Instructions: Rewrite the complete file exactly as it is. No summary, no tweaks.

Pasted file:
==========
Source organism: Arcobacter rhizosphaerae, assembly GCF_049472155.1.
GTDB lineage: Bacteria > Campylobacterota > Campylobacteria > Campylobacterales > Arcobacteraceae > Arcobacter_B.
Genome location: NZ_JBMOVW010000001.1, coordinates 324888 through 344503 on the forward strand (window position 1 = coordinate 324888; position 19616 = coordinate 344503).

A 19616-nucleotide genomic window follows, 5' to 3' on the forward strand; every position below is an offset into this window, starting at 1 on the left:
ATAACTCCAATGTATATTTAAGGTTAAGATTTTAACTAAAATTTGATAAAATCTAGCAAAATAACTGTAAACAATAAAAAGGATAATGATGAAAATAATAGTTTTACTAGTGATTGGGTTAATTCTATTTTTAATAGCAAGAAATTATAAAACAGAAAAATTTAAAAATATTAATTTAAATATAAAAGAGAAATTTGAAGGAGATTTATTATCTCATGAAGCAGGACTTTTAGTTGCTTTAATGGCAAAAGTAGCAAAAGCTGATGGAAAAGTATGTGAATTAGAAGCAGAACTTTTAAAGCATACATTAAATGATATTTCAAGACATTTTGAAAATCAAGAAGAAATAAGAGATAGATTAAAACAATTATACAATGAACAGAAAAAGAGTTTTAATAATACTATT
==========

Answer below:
Source organism: Arcobacter rhizosphaerae, assembly GCF_049472155.1.
GTDB lineage: Bacteria > Campylobacterota > Campylobacteria > Campylobacterales > Arcobacteraceae > Arcobacter_B.
Genome location: NZ_JBMOVW010000001.1, coordinates 324888 through 344503 on the forward strand (window position 1 = coordinate 324888; position 19616 = coordinate 344503).

A 19616-nucleotide genomic window follows, 5' to 3' on the forward strand; every position below is an offset into this window, starting at 1 on the left:
ATAACTCCAATGTATATTTAAGGTTAAGATTTTAACTAAAATTTGATAAAATCTAGCAAAATAACTGTAAACAATAAAAAGGATAATGATGAAAATAATAGTTTTACTAGTGATTGGGTTAATTCTATTTTTAATAGCAAGAAATTATAAAACAGAAAAATTTAAAAATATTAATTTAAATATAAAAGAGAAATTTGAAGGAGATTTATTATCTCATGAAGCAGGACTTTTAGTTGCTTTAATGGCAAAAGTAGCAAAAGCTGATGGAAAAGTATGTGAATTAGAAGCAGAACTTTTAAAGCATACATTAAATGATATTTCAAGACATTTTGAAAATCAAGAAGAAATAAGAGATAGATTAAAACAATTATACAATGAACAGAAAAAGAGTTTTAATAATACTATT